OLR Bill Analysis
AN ACT CONCERNING ENFORCEMENT PROTECTION FOR NONCONFORMING STRUCTURES.
This bill allows structures built in violation of zoning regulations to be deemed nonconforming under the same circumstances as buildings. This means a structure that (1) violates setback requirements or (2) sits on a lot in violation of minimum lot area requirements is classified as a nonconforming structure if the applicable zoning regulations are not enforced within the first three years of the violation. The bill places the burden of proving that a structure, but not a building, has been nonconforming for three years on the property owner.
The bill allows towns to define “structure” in their zoning regulations. If not defined locally, the bill defines “structure” as any combination of materials, other than a building, that is affixed to land. The definition includes signs, fences, walls, pools, patios, tennis courts, and decks.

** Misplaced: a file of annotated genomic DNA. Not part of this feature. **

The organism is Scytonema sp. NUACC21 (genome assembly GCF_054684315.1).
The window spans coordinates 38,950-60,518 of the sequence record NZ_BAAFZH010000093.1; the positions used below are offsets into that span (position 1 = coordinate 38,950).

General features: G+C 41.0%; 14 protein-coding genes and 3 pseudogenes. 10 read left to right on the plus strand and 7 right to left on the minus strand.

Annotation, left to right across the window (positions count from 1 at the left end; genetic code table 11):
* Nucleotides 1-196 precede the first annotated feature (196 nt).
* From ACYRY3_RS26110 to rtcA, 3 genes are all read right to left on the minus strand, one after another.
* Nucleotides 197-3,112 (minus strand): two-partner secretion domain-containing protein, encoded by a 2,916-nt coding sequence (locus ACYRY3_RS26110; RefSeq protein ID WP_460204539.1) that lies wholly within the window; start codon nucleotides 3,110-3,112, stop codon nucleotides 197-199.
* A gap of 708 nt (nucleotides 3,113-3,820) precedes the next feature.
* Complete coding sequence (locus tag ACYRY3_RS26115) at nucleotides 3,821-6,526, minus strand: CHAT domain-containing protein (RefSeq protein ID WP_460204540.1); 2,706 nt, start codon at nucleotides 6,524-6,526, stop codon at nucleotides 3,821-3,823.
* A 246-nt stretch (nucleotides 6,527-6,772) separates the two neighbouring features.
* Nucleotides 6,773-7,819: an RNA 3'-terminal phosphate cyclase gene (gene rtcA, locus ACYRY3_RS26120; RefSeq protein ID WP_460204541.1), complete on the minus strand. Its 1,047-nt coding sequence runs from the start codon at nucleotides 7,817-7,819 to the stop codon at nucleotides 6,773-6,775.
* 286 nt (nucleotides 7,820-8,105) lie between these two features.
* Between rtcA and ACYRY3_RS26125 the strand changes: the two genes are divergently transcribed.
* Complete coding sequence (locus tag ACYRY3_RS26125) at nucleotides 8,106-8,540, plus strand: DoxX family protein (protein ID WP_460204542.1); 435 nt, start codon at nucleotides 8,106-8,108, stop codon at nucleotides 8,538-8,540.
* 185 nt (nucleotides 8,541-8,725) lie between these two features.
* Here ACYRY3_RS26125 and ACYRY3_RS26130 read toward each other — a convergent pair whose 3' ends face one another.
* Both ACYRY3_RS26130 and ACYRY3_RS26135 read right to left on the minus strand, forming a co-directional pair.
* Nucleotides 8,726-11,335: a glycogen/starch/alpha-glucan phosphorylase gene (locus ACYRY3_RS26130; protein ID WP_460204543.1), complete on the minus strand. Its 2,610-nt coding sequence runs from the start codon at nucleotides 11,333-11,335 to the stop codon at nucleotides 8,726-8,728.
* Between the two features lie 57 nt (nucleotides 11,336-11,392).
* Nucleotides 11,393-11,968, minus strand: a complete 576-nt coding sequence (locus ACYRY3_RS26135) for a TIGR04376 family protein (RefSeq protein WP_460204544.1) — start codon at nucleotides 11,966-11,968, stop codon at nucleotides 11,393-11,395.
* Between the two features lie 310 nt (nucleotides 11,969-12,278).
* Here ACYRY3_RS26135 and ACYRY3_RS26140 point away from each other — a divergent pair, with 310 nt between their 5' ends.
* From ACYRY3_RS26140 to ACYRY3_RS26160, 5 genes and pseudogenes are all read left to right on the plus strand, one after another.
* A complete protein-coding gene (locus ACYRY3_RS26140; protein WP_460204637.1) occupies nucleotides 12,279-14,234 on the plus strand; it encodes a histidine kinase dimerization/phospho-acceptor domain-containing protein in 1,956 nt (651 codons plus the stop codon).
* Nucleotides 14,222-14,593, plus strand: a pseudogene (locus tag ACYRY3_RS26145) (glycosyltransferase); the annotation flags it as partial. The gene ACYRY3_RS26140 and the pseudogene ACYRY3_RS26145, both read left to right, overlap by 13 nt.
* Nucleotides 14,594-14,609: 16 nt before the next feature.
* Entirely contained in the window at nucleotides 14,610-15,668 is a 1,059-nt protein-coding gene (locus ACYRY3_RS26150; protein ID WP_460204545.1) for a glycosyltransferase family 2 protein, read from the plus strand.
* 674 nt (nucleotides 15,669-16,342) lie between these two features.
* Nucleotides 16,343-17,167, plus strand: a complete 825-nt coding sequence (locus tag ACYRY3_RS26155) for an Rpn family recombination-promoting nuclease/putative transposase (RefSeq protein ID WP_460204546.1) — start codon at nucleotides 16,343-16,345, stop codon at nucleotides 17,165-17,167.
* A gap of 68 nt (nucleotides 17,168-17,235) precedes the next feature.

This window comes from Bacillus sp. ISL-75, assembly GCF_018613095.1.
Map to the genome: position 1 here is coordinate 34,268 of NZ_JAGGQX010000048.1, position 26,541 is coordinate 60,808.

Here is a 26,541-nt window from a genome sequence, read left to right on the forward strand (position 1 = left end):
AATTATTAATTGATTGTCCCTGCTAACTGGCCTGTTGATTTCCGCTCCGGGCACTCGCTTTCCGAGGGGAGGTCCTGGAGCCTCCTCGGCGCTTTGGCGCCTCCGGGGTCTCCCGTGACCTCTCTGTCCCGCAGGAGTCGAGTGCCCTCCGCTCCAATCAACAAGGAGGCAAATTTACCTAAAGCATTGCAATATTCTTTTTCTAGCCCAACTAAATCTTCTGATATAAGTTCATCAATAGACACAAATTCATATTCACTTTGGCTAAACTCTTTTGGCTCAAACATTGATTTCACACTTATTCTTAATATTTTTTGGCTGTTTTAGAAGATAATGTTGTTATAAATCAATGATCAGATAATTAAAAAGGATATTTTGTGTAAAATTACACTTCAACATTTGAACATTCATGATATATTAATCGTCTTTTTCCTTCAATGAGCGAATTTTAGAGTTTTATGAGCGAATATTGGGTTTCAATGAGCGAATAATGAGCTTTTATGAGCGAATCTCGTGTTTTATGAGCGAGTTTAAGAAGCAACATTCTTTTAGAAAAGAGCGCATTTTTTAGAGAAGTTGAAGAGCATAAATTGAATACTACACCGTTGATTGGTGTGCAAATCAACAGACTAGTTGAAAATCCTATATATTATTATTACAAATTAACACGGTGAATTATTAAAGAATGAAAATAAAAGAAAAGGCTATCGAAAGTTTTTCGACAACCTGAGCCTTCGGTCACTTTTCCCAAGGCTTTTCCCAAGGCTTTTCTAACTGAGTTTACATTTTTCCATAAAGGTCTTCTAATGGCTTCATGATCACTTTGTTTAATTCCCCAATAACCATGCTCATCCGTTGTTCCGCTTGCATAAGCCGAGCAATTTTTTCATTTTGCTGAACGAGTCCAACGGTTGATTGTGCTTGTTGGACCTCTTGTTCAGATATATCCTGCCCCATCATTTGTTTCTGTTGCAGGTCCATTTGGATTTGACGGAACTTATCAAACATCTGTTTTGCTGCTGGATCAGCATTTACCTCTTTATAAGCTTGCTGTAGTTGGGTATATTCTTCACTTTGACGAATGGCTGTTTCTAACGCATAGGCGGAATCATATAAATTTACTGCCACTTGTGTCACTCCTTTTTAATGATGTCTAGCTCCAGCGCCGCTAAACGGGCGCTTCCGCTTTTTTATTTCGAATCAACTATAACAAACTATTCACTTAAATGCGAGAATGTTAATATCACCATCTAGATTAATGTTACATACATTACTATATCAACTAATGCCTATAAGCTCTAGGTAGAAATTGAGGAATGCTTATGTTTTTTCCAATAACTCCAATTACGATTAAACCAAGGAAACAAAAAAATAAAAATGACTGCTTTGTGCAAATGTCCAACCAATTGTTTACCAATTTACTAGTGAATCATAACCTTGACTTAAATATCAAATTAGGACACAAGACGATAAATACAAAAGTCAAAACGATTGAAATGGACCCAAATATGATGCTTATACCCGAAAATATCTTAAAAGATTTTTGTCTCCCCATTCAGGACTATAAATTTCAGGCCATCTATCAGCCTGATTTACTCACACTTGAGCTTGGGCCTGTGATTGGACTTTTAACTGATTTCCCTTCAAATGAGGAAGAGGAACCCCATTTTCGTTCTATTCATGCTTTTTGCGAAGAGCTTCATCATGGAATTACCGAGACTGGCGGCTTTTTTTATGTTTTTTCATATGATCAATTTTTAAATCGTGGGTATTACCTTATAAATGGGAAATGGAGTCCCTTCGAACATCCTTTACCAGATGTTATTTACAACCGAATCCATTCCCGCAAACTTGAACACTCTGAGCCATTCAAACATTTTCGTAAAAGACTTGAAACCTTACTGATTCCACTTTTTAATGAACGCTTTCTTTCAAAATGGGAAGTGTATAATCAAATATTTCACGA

EFFECTIVE DATE: October 1, 2013
CGS § 8-13a does not define “building.” However, several cases have interpreted the term in the context of § 8-13a (e.g., Wright v. Zoning Board of Appeals, 22 Conn. L. Rptr. 76 (1998) (holding a fenced-in generator on a concrete slab is not a building under § 8-13a); Kershaw v. Danbury Zoning Board of Appeals, 21 Conn. L. Rptr. 43 (1998) (holding an open deck is not a building under § 8-13a)).
Under case law, the burden of proving a building was nonconforming for the statutory period is on the property owner (Friedson v. Westport, 181 Conn. 230, 234-35 (1980)).
Planning and Development Committee
Joint Favorable Substitute